Common Approach To Children’s Health (CATCH) (#2772)

Creation
Draft
Initial
Detailed
Accepted
Adoption
Idea Description
Supplementary Information
Detailed Submission Data
Innovation 'Elevator Pitch':
Common Approach To Children’s Health (CATCH) is a free-to-users healthcare app aimed at parents/carers of children aged 0-5. The app gives users confidence to know when their child needs medical treatment or when self-care would be more appropriate.
Overview of Innovation:
The concept of a Cheshire East health app was originally borne out the council's Annual Report of the Director of Public Health, 2013/14 which among other findings determined that large numbers of young children in Cheshire East are being taken to A&E & are sent home with advice rather than treatment.

There could be many reasons why A&E attendance for children aged 0-4 in Cheshire East is higher than the national average but one explanation could be that some parents lack the confidence & knowledge to self-care when appropriate.

To remedy this Public Health Cheshire East, NHS Eastern Cheshire CCG & NHS South Cheshire CCG came together to jointly commission the CATCH app.
Users of the app create a profile for their child/ren to receive regular guidance & advice tailored to suit them as they grow. Once the child’s information is inputted to the app the Home section will provide users with NHS guidance that is highly relevant to their child’s age.

The Learn section contains a multitude of health information that is split by age, e.g. ‘0-6 months’ or ‘4-5 years’ to help parents & carers determine which information is relevant to their child. Learn also includes sections such as ‘Making your home safe’ & ‘Parents corner’.

Information about what to do in an emergency, such as if a child swallows a battery or button can be reviewed at any time, ensuring parents & carers are prepared if a health emergency were to occur. General announcements for subjects like seasonal advice, local news & health warnings can also be received.

The app contains highly localised information about healthcare services/support groups available in the region and an explorable map of local health services such as GPs, dentists & pharmacies. Users can set timely reminders about key health dates such as childhood immunisations.

The Emergency section contains information about emergency situations, such as allergic reactions, how to help a choking child & head injuries. The idea is for users to review this section when they have some free time rather than during an emergency itself, meaning they will be more confident to take action should an emergency occur.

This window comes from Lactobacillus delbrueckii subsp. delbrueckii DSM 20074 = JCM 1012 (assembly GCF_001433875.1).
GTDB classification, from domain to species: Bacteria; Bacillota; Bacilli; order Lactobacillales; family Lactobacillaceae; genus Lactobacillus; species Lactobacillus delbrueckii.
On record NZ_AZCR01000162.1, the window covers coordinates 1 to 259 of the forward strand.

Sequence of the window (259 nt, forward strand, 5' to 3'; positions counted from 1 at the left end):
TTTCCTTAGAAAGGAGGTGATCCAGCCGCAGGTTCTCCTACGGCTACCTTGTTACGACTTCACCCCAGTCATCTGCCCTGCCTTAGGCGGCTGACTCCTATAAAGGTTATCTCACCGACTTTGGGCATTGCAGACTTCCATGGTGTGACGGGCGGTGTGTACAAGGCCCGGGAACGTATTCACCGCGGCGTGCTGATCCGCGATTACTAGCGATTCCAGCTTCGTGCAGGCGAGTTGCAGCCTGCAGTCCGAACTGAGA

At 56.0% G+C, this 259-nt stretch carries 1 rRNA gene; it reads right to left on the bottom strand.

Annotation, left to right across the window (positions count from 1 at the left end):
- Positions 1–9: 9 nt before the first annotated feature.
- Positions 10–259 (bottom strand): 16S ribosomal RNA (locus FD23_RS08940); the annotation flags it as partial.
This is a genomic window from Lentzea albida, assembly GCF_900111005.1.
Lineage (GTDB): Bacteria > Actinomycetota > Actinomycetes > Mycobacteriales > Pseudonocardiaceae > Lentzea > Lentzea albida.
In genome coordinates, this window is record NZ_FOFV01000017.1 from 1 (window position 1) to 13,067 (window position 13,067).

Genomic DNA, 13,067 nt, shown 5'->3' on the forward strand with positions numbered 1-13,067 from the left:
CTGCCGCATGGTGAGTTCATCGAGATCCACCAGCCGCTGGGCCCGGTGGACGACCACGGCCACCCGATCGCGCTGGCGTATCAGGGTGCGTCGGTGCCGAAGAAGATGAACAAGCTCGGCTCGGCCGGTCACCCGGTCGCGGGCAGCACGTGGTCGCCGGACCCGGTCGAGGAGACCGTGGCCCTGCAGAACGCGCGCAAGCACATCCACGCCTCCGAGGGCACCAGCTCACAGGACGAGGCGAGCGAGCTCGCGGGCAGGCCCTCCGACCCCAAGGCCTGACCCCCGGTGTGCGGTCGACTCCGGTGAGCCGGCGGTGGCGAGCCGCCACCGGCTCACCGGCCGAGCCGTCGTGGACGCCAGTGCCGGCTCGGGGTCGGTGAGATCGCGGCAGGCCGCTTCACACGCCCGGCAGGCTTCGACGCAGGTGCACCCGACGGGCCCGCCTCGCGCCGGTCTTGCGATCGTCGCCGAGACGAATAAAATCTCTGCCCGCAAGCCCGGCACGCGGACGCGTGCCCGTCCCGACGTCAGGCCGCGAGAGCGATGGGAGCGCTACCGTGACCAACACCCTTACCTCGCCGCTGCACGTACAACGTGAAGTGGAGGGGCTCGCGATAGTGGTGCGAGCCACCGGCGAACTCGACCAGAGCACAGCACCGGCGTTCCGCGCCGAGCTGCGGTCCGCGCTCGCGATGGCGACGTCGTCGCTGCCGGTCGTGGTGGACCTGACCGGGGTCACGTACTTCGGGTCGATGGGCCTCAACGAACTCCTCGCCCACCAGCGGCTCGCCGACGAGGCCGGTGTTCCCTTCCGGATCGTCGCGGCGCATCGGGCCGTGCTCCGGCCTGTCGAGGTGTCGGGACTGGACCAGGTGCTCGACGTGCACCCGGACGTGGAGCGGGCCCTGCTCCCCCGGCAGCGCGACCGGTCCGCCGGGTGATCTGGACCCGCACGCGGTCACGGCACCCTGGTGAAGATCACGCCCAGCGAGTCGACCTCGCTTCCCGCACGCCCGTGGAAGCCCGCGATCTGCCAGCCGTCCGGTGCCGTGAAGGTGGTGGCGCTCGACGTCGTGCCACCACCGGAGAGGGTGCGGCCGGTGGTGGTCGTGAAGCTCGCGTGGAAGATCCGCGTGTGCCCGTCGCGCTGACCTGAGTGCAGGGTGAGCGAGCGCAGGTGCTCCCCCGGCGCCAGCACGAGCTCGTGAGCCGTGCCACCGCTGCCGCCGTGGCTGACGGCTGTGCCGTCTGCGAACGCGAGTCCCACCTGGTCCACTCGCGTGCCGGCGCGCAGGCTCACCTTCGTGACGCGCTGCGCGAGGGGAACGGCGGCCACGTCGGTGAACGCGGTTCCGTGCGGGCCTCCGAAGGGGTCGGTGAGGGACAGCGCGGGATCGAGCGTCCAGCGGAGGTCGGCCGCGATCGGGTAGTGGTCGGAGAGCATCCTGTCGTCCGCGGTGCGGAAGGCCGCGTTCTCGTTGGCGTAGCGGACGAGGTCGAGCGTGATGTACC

CATCH uses NHS approved advice, better informing users on a range of conditions by providing advice from a trusted source - directly from NHS choices.

To view more information, videos and download the app for iOS or Android go to the website...
http://catchapp.co.uk

And watch the video...
https://youtu.be/G3bFBlC8l8M
Stage of Development:
Market ready and adopted - Fully proven, commercially deployable, market ready and already adopted in some areas (in a different region or sector)
Similar Content3
Overview of Innovation:

Common Approach To Children’s Health (CATCH) is a free-to-users healthcare app aimed at parents (and carers) of children aged 0-5. CATCH utilises a unique method of NHS Choices or custom information delivery that builds confidence in self-care and the knowledge to recognise when medical treatment is required.

CATCH has helped to reduce A&E attendances and GP Visits in the Cheshire East region of the UK. Cheshire East CATCH users were surveyed and a majority (52%) of participants, who required medical attention for their child, have used CATCH to self-care for their child rather than using an emergency service. Similarly, a majority (64%) reported that the app helped to treat their child at home instead of using GP services.  

Early Eastern Cheshire CCG cost findings are in line with the user survey and for the four months to 31 January 2016/17 show that the number of 0 to 5 year olds discharged from A&E with nothing but basic information and advice was 538 or 155 fewer than for the same four months in 2015/16 – before the app was launched.  The figures cover all A&E departments in which Eastern Cheshire children were seen, not just Macclesfield District General Hospital.

CATCH is ready to scale and has been taken up by the Innovation Agency and Halton CCG.  This version 2 of the app will be unique in allowing supported CCGs to have complete control over the information held by their section of the app.  The service also includes online marketing and an admin site that delivers analytics on a per postal-destrict basis that conforms to Information Governance rules. 

To view more information, videos and download the app for iOS or Android go to the website...
  http://catchapp.co.uk

And watch the video...
  https://youtu.be/G3bFBlC8l8M
 
Read more
Hide details
Innovation 'Elevator Pitch':
WaitLess is an app for patients, combining A&E & MIU real-time waiting times, numbers waiting, traffic & routing helping patients make better decisions about where to go for minor emergencies. In east Kent, it reduced minor A&E attenders by 11%.
Overview of Innovation:
WaitLess is an innovative new app for patients. This reduces A&E attendances during busiy times by showing patients the quickest place to be seen, simply. It proves patients can be treated faster and closer to home by highlighting alternative services, driving activity away from busy A&Es. It's free for patients to download and was designed by patients for patients, funded by CCGs and STPs. Our charging model is 25,000 per CCG, or 3p per person based on population.

It's priced delibarately low to make WaitLess accessable to all, and can be deployed in less than two weeks. WaitLess was independently evaluated by the University of Greenwich and the Behavioural Insights Team and found to achieve an 11% reduction in minor attendances. 

Various studies undertaken since 2009 have found A&E attendance reduction schemes to be difficult to achieve. This is thought to be due to a number of factors incuding that patients find urgent care pathways confusing and hard to navigate. Various studies have identified that patients make a relatively quick decision about where to access treatment minor injuries. Once patients have arrived in A&E, evidence shows that they are committed to waiting to be seen and often reluctant to move. WaitLess applies an effective three second nudge to patients, by showing the quickest place to go and using real time routing options to help avoid traffic and overcrowding busy units during peak times.